How To Eat Local Produce Year-Round Part 3
This is our last story on root cellars on Martha's Vineyard. On the island and in others regions of North America, English colonists developed the root cellar in response to higher summer temperatures and lower winter temperatures than they had been used to in their native lands that made it difficult to store food long-term. They borrowed the concept from the Native American neighbors who had the tradition of storing food belowground in pits for cellar houses for maintaining edible stores. (James E. Gage, Root Cellars in America 2012)
Rosalie Splende was born in August of 1904 to a family of 10 children including her. At the time of her oral history she was almost 79 years old. She estimates that her mother would put up about 100 jars of preserved fruits and vegetables tin the cellar by the time the winter came. She remembers, “I used to sit up until 11 or 12 at night helping her peel produce to get it ready to be canned,” and then stored in the root cellar. Root cellars preserved vegetable crops by maintaining a persistent temperature between 33 and 40 degrees Fahrenheit inside throughout extremes of cold and hot weather outside.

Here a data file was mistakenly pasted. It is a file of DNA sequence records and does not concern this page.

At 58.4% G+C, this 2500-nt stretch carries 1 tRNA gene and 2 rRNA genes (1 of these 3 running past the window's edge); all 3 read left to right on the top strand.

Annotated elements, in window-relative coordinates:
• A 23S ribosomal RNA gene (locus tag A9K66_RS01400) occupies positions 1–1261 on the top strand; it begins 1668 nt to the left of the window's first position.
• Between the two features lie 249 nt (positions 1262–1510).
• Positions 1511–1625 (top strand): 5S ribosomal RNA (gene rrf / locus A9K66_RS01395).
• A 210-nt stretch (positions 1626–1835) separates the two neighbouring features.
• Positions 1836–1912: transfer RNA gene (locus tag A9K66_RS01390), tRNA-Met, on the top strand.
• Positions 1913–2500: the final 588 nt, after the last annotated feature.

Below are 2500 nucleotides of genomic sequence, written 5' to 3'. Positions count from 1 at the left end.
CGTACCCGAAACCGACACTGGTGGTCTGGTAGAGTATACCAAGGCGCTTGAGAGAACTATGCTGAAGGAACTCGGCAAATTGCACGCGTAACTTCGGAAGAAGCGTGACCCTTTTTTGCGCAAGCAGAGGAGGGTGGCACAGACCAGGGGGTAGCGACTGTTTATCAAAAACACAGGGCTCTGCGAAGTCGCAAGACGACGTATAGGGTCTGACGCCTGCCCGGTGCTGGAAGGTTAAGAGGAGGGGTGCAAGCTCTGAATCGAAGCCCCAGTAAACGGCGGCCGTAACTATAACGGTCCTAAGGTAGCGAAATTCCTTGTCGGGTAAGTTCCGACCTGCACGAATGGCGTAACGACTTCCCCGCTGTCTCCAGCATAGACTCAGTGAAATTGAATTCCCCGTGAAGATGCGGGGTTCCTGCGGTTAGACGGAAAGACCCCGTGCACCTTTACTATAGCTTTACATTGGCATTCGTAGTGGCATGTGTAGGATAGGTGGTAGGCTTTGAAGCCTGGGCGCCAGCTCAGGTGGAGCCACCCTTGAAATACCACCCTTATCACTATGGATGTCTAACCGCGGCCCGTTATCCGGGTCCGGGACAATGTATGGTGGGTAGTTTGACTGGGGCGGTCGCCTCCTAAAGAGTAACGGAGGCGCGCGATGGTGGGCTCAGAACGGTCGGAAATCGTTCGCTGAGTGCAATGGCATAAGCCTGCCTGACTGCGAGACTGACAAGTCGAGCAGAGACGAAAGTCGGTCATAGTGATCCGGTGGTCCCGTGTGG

The take away: Think about culinary traditions from the past that you can leverage in the present. Here are some an example that our family uses: The dehydrator which I mentioned in yesterday's story and most recently creating a raised garden bed that will produce some great tasting produce that will reduce our grocery bill for years to come. We also started composting which will reduce the amount of waste that gets sent to a landfill and produces terrific organic dirt with which to fertilize future gardens as well as our lawn. Please share your suggestions as well for pulling strategies from the past into the present.